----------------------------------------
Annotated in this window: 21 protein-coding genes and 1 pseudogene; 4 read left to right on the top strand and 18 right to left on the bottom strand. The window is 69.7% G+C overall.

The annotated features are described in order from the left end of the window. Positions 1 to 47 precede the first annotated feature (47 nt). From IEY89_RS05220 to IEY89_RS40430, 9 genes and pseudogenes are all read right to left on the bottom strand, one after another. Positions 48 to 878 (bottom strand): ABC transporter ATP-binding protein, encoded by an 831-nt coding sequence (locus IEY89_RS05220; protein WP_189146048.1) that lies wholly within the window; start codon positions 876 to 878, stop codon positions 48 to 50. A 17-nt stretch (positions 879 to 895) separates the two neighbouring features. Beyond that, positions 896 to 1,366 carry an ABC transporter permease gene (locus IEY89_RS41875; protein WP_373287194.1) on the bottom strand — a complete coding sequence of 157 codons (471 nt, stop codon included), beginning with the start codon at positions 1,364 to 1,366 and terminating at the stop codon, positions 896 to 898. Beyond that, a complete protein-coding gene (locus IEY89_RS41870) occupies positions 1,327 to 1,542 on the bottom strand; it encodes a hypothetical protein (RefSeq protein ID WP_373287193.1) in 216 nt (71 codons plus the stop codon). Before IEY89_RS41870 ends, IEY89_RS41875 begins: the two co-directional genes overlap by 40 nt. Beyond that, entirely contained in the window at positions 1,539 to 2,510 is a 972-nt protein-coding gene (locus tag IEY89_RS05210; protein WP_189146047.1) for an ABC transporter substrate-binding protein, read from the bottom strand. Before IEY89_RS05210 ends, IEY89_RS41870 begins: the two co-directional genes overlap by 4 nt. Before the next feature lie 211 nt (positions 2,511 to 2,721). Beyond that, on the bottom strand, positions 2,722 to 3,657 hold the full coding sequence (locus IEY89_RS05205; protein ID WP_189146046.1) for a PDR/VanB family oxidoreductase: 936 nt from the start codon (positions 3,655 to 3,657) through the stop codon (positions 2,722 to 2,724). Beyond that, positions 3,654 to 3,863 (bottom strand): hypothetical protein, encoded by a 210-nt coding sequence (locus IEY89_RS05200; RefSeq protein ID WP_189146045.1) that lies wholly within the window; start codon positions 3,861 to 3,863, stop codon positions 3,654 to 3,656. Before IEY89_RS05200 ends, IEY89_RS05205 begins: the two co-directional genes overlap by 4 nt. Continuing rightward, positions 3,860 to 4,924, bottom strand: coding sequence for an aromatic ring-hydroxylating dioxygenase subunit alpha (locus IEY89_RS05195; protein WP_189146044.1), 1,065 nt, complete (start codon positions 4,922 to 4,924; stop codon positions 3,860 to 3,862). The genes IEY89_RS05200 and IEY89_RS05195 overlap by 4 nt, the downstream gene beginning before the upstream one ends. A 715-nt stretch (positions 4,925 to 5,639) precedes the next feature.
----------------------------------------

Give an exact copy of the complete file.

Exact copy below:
Annotated in this window: 21 protein-coding genes and 1 pseudogene; 4 read left to right on the top strand and 18 right to left on the bottom strand. The window is 69.7% G+C overall.

The annotated features are described in order from the left end of the window. Positions 1 to 47 precede the first annotated feature (47 nt). From IEY89_RS05220 to IEY89_RS40430, 9 genes and pseudogenes are all read right to left on the bottom strand, one after another. Positions 48 to 878 (bottom strand): ABC transporter ATP-binding protein, encoded by an 831-nt coding sequence (locus IEY89_RS05220; protein WP_189146048.1) that lies wholly within the window; start codon positions 876 to 878, stop codon positions 48 to 50. A 17-nt stretch (positions 879 to 895) separates the two neighbouring features. Beyond that, positions 896 to 1,366 carry an ABC transporter permease gene (locus IEY89_RS41875; protein WP_373287194.1) on the bottom strand — a complete coding sequence of 157 codons (471 nt, stop codon included), beginning with the start codon at positions 1,364 to 1,366 and terminating at the stop codon, positions 896 to 898. Beyond that, a complete protein-coding gene (locus IEY89_RS41870) occupies positions 1,327 to 1,542 on the bottom strand; it encodes a hypothetical protein (RefSeq protein ID WP_373287193.1) in 216 nt (71 codons plus the stop codon). Before IEY89_RS41870 ends, IEY89_RS41875 begins: the two co-directional genes overlap by 40 nt. Beyond that, entirely contained in the window at positions 1,539 to 2,510 is a 972-nt protein-coding gene (locus tag IEY89_RS05210; protein WP_189146047.1) for an ABC transporter substrate-binding protein, read from the bottom strand. Before IEY89_RS05210 ends, IEY89_RS41870 begins: the two co-directional genes overlap by 4 nt. Before the next feature lie 211 nt (positions 2,511 to 2,721). Beyond that, on the bottom strand, positions 2,722 to 3,657 hold the full coding sequence (locus IEY89_RS05205; protein ID WP_189146046.1) for a PDR/VanB family oxidoreductase: 936 nt from the start codon (positions 3,655 to 3,657) through the stop codon (positions 2,722 to 2,724). Beyond that, positions 3,654 to 3,863 (bottom strand): hypothetical protein, encoded by a 210-nt coding sequence (locus IEY89_RS05200; RefSeq protein ID WP_189146045.1) that lies wholly within the window; start codon positions 3,861 to 3,863, stop codon positions 3,654 to 3,656. Before IEY89_RS05200 ends, IEY89_RS05205 begins: the two co-directional genes overlap by 4 nt. Continuing rightward, positions 3,860 to 4,924, bottom strand: coding sequence for an aromatic ring-hydroxylating dioxygenase subunit alpha (locus IEY89_RS05195; protein WP_189146044.1), 1,065 nt, complete (start codon positions 4,922 to 4,924; stop codon positions 3,860 to 3,862). The genes IEY89_RS05200 and IEY89_RS05195 overlap by 4 nt, the downstream gene beginning before the upstream one ends. A 715-nt stretch (positions 4,925 to 5,639) precedes the next feature.